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2006 recorded the Australian automotive industry’s second highest annual sales total on record. Early figures released today by the Federal Chamber of Automotive Industries (FCAI) show that a total of 962,521 cars, trucks and buses were sold in Australia in 2006.

This figure is still not complete and reports suggest that it shall rise by around 200 when the December sales results of a heavy commercial vehicle distributor are included. The best year on record was 2005 with 988,269 cars sold, so this years result, whilst still the 2nd highest ever recorded, was 2.6 per cent down on 2005. However it was still7292 up on the previous (2nd best record) set in 2004.

Chief executive of the FCAI Peter Sturrock said that the result was excellent given the combined effects of interest rates and fuel prices.

The rise and fall of fuel prices during 2006 was as unpredictable as it was dramatic and interest rate speculation created further uncertainty among consumers, so in those circumstances sales were encouragingly strong,” he said.

Once again, (fourth time in a row) Toyota was the best-selling brand in 2006 with a 22.2 per cent share of the total market. It was followed by GM Holden (15.2 per cent), Ford (11.9 per cent) and Mazda (6.6 per cent), no manufacturers moved up or down from 2005.

Mitsubishi (5.6 per cent), Nissan (5.5 per cent) and Hyundai (4.8 per cent) dropped one spot each – all three leap-frogged by Honda (5.6 per cent) in an extremely tight sales tussle. Volkswagen moved into the top ten by taking the spot previously held by Kia.

So the results go:

  1. Toyota
  2. Holden
  3. Ford
  4. Mazda
  5. Honda
  6. Mitsubishi
  7. Nissan
  8. Hyundai
  9. Subaru
  10. VolksWagen

So whats changed with the 2006 sales figures, have large family cars really hit rock bottom? Not exactly rock bottom, but Australians both 30,775 less large cars in 2006 compared to 2005, whilst 10,632 less Medium SUVs found their way onto suburban roads.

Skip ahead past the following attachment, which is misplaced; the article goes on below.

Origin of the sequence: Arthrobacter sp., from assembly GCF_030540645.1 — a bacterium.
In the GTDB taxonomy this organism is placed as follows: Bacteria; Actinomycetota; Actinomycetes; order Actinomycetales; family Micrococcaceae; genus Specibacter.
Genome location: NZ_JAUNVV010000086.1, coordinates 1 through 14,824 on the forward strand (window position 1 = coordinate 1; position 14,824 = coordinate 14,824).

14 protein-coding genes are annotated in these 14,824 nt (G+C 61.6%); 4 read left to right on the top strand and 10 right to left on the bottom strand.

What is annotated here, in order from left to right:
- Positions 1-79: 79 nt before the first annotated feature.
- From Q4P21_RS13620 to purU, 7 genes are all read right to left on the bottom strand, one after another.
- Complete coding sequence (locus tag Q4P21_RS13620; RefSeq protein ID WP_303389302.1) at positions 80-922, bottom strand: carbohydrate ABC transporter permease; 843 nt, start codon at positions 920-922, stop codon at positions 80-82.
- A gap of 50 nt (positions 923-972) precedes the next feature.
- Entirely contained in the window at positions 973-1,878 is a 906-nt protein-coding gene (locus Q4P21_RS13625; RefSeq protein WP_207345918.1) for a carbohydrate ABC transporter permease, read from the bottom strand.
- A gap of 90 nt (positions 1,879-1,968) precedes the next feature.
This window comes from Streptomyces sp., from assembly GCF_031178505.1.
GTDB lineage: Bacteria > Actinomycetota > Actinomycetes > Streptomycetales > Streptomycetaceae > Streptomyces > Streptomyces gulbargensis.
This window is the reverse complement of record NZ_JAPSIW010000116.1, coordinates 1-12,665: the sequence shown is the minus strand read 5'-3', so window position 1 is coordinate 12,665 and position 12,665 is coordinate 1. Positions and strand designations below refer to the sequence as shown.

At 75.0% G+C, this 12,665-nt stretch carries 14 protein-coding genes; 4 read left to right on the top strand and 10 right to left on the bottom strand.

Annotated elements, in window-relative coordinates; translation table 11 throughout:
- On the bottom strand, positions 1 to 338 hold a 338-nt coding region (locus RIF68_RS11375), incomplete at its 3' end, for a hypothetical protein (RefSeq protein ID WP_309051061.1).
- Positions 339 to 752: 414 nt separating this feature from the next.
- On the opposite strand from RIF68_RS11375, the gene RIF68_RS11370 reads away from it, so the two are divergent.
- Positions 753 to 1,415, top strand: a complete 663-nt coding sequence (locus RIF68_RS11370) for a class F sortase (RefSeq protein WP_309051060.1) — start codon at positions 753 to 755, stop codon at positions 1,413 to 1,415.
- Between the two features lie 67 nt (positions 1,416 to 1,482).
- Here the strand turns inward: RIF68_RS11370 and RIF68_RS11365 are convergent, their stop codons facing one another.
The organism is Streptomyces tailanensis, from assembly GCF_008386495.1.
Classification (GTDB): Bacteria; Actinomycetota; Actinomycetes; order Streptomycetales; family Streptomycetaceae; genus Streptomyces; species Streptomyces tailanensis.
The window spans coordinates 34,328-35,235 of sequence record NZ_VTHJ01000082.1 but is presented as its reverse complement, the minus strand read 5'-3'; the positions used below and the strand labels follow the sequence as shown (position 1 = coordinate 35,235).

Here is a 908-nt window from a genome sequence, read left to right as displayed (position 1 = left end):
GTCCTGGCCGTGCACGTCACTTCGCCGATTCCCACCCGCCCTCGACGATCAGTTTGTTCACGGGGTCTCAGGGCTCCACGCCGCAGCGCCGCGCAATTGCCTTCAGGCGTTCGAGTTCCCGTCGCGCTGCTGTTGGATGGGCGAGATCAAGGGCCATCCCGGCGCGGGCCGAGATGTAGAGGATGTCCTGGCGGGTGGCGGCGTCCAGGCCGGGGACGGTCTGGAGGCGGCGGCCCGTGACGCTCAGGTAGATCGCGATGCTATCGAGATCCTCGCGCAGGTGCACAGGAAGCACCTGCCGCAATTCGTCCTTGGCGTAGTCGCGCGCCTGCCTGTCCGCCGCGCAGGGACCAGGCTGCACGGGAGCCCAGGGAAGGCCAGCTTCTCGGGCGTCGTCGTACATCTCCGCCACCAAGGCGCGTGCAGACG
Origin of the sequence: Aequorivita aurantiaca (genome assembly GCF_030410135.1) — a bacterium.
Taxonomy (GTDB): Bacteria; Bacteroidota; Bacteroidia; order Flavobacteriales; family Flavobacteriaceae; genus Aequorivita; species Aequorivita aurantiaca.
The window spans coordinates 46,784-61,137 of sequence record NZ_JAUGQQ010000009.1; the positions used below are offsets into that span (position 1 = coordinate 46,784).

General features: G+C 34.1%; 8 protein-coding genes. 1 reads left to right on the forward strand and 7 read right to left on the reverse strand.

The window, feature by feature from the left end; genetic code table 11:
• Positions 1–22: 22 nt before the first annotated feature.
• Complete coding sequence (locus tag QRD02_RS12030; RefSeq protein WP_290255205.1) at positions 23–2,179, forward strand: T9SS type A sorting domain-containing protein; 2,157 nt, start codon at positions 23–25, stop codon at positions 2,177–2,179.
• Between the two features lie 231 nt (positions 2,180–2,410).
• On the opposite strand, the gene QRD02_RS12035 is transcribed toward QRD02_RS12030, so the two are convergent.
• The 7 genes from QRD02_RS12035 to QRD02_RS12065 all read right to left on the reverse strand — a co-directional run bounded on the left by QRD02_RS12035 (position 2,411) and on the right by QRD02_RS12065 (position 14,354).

The light car segment is what made up for the lack of sales in the large car segment as sales rose by 20,196 or 21.1 per cent while Small car sales remained much the same, up 1345 or 0.6 per cent.

Light cars became more popular last year, not just because they were more fuel-efficient, but because they were roomier, more practical and better specified for the money than ever before,” said Mr Sturrock.

Unfortunately though, whilst less large family cars found their way onto our roads, more Luxury SUVs were sold last year than in 2005 with a growth of about 1739 or 10.5 per cent. I guess its obvious though that whilst small and medium car segment continues to grow, the die hard large car lovers will be around for some time. This is evident with the 4X4 Pick-up/Cab Chassis segment increase of 4911 vehicles or 7.8 per cent.

“Australians have not fallen out of love with large cars and in common with almost every other market in the world it is likely that we will continue to buy the most space, power and performance that we can afford. We think many of these four-wheel drive utes are being bought as much for private use as a tool-of-trade,Mr Sturrock

In contrast, the Light Truck market as a whole, declined slightly by 6087 vehicles or 3.6 per cent.

What is going to happen in 2007? Whilst its going to be a relatively quite year from the big three (Holden, Ford and Toyota) new imported models continue to land on our shores, with that in mind and the general trend of car sales not slowing down, the FCAI is forecasting a steady outlook for 2007 with motor vehicle sales of 970,000.

“Notwithstanding recent rises, interest rates remain relatively low by historical standards and most new motor vehicles offer consumers compelling value for money, so we believe the market will continue to travel at its current high speed,” he said.

We look forward to 2007 being another record year for car sales. It will be interesting to see the future of Mitsubishi by the end of 2007 as well, as more and more rumors spread of their inevitable demise.






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